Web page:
Former Alberta Premier Ralph Klein has passed away.
And as much as I would prefer that the story featured in these pages be as poignant as possible a tribute to Klein, instead it must be otherwise.
The Star has always been a publication with a few blemishes — Heather Mallick and Antonia Zerbisias chiefly among them — but over the last year or so, the editors of Canada’s leading socialist newsrag have stood back and idly watched while the publication has entirely lost its mind. Almost as if it’s a case in point, the Star has managed to fold its response to Klein’s passing inside of its fishing for a story about Toronto Mayor Rob Ford’s alleged substance abuse issues.
Alleged by who? Why, as it turns out alleged only by the Toronto Star.
The story reached the peak of outrage recently when the Star ran a story claiming that Ford had been asked to leave a military gala because he was “intoxicated.” The story relied heavily on anonymous sources. When finally contacted for comment, however, the event’s organizers denied that Ford had been asked to leave. The story has no credibility.
It descended from this ignominious peak when a Toronto Star reporter attended an event in which Ford presented boxer George Chuvalo with the key to the city. When given the opportunity to ask Chuvalo a question he didn’t bother to ask about Chuvalo’s long list of accomplishments — chief among them fighting Muhammad Ali — or even about receiving the key to the city. Instead, he asked Chuvalo about the suggestions — primarily from his political adversaries on Toronto city council — and asked if he had any advice for Ford. Chuvalo politely told the little muck-raker to go pound sand.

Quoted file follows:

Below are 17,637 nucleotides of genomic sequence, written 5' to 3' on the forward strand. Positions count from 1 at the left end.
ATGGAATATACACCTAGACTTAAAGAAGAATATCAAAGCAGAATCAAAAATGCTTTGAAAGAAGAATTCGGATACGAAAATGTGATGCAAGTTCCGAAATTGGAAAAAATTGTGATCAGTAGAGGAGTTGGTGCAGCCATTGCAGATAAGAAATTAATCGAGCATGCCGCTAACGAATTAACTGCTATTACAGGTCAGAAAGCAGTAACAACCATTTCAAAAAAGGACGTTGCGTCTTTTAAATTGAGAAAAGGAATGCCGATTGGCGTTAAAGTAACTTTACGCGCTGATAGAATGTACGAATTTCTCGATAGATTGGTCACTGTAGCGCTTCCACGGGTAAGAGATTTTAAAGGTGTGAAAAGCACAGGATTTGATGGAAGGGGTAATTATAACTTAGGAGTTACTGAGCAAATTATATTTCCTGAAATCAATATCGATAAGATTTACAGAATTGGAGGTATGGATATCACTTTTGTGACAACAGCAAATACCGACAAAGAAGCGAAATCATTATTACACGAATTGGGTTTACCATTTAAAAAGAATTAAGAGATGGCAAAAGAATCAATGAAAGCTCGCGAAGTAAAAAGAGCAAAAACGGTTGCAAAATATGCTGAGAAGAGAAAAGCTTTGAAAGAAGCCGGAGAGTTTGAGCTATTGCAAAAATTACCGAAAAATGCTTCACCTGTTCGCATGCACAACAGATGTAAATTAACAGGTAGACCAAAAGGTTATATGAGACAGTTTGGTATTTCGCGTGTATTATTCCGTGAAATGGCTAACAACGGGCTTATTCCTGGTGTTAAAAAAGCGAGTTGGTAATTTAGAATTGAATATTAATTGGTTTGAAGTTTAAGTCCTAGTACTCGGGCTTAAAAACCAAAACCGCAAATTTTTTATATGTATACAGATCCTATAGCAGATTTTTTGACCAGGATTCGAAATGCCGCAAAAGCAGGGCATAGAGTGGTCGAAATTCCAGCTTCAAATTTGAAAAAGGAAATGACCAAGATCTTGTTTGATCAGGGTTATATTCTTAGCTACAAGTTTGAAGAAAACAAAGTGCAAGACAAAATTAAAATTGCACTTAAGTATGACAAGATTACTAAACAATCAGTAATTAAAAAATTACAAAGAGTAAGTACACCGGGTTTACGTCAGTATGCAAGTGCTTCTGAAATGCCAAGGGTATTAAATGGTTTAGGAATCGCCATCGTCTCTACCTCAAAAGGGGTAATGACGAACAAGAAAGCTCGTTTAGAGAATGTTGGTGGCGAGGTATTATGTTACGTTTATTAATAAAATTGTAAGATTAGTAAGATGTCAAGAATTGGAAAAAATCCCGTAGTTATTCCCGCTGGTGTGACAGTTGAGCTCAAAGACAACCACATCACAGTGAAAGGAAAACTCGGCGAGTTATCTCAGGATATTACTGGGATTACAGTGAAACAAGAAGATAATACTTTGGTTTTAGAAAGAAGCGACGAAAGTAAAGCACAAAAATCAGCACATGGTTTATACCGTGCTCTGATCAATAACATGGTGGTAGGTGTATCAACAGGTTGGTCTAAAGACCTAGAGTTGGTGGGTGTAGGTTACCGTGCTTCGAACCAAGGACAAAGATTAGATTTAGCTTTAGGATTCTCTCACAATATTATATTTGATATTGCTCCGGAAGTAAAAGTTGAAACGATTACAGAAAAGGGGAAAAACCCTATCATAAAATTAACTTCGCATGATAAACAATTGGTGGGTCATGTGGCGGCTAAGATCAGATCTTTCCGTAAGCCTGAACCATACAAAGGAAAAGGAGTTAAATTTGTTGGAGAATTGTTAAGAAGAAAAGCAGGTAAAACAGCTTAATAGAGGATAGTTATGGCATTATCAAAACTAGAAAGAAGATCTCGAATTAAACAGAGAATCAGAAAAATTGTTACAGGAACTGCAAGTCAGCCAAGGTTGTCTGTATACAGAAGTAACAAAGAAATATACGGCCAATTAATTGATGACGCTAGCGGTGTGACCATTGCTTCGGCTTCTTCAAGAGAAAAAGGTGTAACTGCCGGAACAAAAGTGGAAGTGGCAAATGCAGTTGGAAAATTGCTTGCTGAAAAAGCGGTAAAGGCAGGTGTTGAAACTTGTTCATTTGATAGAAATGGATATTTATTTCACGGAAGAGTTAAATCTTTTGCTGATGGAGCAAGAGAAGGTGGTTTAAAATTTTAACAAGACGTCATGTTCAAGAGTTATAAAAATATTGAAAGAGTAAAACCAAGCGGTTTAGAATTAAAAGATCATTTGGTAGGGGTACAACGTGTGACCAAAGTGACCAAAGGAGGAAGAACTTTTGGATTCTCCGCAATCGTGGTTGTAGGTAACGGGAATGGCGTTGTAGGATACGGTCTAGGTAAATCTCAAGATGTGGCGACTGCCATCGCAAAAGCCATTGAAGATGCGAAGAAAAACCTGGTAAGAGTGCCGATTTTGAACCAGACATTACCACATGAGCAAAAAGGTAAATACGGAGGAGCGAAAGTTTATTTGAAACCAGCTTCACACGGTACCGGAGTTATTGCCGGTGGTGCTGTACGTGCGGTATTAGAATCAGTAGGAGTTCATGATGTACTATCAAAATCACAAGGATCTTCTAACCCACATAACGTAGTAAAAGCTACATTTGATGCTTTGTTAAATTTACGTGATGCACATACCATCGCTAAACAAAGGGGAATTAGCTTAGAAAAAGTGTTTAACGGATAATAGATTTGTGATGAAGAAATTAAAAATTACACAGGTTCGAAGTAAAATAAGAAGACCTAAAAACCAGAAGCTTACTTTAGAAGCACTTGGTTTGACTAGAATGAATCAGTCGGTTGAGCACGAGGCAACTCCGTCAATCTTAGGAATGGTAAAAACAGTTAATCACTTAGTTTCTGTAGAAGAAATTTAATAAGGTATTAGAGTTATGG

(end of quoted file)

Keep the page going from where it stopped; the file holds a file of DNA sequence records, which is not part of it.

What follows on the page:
The National Post‘s Chris Selley’s absurd defense of this yellow journalism aside (he seems to be pretending that reporting a story so lacking in credible sources as to be practically made-up is the same as reporting on serious issues), this is the kind of reporting that should have every single journalist in Canada embarrassed to see what one of the country’s alleged top newspapers has come to.
In their self-satisfaction, the passing of Ralph Klein has pushed them to make it ever so much worse. The photo run on the paper’s website is one of Klein holding a pint of beer and looking intoxicated.
Albertans haven’t forgotten that Klein had a drinking problem. In one infamous incident he stormed into an Edmonton homeless shelter and threw change at a man who was actually employed, but couldn’t find any housing he could afford. Klein promptly admitted that he had a problem, and did what all good men do when they have a problem they can’t manage on their own: he got help with it.
Now, on the occasion of Klein’s passing, the Star has confoundedly invoked this in what is very clearly an effort to continue pushing a story that they don’t have — that of Rob Ford’s alleged substance abuse issues.
Until today, the Toronto Star only owed apologies to Ford and his family. Now it owes apologies to Ralph Klein and his. But don’t expect to hear any… unless, of course, Rob Ford opts to sue one out of them.